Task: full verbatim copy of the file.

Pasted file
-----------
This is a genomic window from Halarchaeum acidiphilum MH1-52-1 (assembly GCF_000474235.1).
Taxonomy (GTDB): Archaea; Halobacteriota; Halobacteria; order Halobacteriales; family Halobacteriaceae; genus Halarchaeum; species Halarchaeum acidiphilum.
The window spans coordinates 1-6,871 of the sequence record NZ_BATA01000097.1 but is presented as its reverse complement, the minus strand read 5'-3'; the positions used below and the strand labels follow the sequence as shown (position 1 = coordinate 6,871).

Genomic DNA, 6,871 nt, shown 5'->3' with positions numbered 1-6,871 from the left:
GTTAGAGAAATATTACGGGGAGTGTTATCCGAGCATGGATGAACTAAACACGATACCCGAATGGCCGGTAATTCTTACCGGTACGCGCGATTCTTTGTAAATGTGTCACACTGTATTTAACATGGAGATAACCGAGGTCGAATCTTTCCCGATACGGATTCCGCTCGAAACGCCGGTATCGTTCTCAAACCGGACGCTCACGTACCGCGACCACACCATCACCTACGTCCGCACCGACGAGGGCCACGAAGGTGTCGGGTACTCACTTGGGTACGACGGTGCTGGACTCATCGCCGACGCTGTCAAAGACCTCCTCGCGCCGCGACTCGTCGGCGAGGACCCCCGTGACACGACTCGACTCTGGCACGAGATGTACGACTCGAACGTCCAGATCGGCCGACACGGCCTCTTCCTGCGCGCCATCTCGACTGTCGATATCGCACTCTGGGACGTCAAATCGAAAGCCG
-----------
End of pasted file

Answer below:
This is a genomic window from Halarchaeum acidiphilum MH1-52-1 (assembly GCF_000474235.1).
Taxonomy (GTDB): Archaea; Halobacteriota; Halobacteria; order Halobacteriales; family Halobacteriaceae; genus Halarchaeum; species Halarchaeum acidiphilum.
The window spans coordinates 1-6,871 of the sequence record NZ_BATA01000097.1 but is presented as its reverse complement, the minus strand read 5'-3'; the positions used below and the strand labels follow the sequence as shown (position 1 = coordinate 6,871).

Genomic DNA, 6,871 nt, shown 5'->3' with positions numbered 1-6,871 from the left:
GTTAGAGAAATATTACGGGGAGTGTTATCCGAGCATGGATGAACTAAACACGATACCCGAATGGCCGGTAATTCTTACCGGTACGCGCGATTCTTTGTAAATGTGTCACACTGTATTTAACATGGAGATAACCGAGGTCGAATCTTTCCCGATACGGATTCCGCTCGAAACGCCGGTATCGTTCTCAAACCGGACGCTCACGTACCGCGACCACACCATCACCTACGTCCGCACCGACGAGGGCCACGAAGGTGTCGGGTACTCACTTGGGTACGACGGTGCTGGACTCATCGCCGACGCTGTCAAAGACCTCCTCGCGCCGCGACTCGTCGGCGAGGACCCCCGTGACACGACTCGACTCTGGCACGAGATGTACGACTCGAACGTCCAGATCGGCCGACACGGCCTCTTCCTGCGCGCCATCTCGACTGTCGATATCGCACTCTGGGACGTCAAATCGAAAGCCG